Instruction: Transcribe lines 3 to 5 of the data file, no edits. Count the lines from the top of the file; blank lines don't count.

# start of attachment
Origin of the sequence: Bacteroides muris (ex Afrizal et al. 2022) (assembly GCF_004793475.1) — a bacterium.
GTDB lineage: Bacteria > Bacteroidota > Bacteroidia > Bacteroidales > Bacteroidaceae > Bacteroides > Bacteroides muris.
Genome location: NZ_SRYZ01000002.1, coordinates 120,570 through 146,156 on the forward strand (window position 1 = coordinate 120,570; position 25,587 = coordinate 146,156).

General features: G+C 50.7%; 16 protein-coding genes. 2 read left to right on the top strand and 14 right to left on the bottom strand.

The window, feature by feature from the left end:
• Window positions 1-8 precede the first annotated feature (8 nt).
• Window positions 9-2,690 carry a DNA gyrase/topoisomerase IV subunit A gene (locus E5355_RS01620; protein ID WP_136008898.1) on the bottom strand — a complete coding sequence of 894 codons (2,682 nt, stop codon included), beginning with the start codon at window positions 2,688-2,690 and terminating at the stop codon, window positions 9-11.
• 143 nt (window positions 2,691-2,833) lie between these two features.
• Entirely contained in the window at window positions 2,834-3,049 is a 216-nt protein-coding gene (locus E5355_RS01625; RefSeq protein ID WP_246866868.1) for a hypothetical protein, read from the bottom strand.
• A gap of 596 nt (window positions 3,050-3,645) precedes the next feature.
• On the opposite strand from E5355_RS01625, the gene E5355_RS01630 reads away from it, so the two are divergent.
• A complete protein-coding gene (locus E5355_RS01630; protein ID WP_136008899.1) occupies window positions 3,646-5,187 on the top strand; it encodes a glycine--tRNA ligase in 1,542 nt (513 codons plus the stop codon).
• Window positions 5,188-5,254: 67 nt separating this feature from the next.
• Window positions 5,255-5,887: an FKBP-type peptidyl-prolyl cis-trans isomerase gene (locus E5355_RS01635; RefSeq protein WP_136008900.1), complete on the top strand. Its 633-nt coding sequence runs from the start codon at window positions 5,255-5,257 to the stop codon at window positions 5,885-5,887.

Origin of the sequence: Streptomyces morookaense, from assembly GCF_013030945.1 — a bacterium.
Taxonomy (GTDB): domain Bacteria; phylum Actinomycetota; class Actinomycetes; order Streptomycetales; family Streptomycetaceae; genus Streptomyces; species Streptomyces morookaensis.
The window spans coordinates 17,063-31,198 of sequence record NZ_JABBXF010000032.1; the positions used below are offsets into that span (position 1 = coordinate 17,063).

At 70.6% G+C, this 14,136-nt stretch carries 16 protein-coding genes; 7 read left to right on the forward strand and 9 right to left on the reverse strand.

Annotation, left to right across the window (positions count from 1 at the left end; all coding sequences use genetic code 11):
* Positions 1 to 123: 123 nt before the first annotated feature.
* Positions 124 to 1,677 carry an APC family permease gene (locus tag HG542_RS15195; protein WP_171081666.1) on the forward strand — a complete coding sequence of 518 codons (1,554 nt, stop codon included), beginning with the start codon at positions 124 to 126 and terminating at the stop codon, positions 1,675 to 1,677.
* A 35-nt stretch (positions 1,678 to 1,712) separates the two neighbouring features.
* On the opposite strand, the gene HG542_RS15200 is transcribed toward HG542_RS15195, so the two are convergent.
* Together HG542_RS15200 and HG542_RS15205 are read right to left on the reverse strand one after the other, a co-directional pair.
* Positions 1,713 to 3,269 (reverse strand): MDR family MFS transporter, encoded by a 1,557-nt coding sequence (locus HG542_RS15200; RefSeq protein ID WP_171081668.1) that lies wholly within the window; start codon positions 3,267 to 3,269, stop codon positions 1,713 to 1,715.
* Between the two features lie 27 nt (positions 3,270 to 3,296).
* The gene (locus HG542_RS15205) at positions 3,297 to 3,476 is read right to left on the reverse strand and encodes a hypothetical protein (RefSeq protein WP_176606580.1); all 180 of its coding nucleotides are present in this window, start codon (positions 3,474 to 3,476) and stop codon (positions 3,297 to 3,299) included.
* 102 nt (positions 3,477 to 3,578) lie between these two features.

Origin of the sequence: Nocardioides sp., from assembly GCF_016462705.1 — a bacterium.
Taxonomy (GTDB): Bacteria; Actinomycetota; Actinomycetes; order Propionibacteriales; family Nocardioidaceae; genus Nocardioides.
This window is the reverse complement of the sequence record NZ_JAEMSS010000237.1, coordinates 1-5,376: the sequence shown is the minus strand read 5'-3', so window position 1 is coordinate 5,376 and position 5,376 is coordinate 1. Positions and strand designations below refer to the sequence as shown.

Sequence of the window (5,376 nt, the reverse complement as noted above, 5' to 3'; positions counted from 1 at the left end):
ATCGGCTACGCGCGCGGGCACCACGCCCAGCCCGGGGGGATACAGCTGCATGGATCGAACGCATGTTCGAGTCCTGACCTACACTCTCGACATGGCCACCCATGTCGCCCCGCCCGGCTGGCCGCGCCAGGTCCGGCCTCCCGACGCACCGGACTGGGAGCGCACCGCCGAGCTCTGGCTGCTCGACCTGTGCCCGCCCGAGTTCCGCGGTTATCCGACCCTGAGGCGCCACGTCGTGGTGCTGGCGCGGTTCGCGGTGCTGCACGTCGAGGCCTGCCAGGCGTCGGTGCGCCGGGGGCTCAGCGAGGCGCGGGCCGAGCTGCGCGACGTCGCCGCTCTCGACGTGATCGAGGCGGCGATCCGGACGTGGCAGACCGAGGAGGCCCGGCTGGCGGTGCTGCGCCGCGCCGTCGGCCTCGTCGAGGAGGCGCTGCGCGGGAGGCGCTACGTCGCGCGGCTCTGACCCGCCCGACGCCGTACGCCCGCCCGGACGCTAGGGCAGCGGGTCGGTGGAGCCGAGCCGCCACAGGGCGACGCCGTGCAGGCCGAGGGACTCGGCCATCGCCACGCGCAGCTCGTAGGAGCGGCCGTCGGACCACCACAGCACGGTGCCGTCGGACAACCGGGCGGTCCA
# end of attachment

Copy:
Genome location: NZ_SRYZ01000002.1, coordinates 120,570 through 146,156 on the forward strand (window position 1 = coordinate 120,570; position 25,587 = coordinate 146,156).

General features: G+C 50.7%; 16 protein-coding genes. 2 read left to right on the top strand and 14 right to left on the bottom strand.

The window, feature by feature from the left end: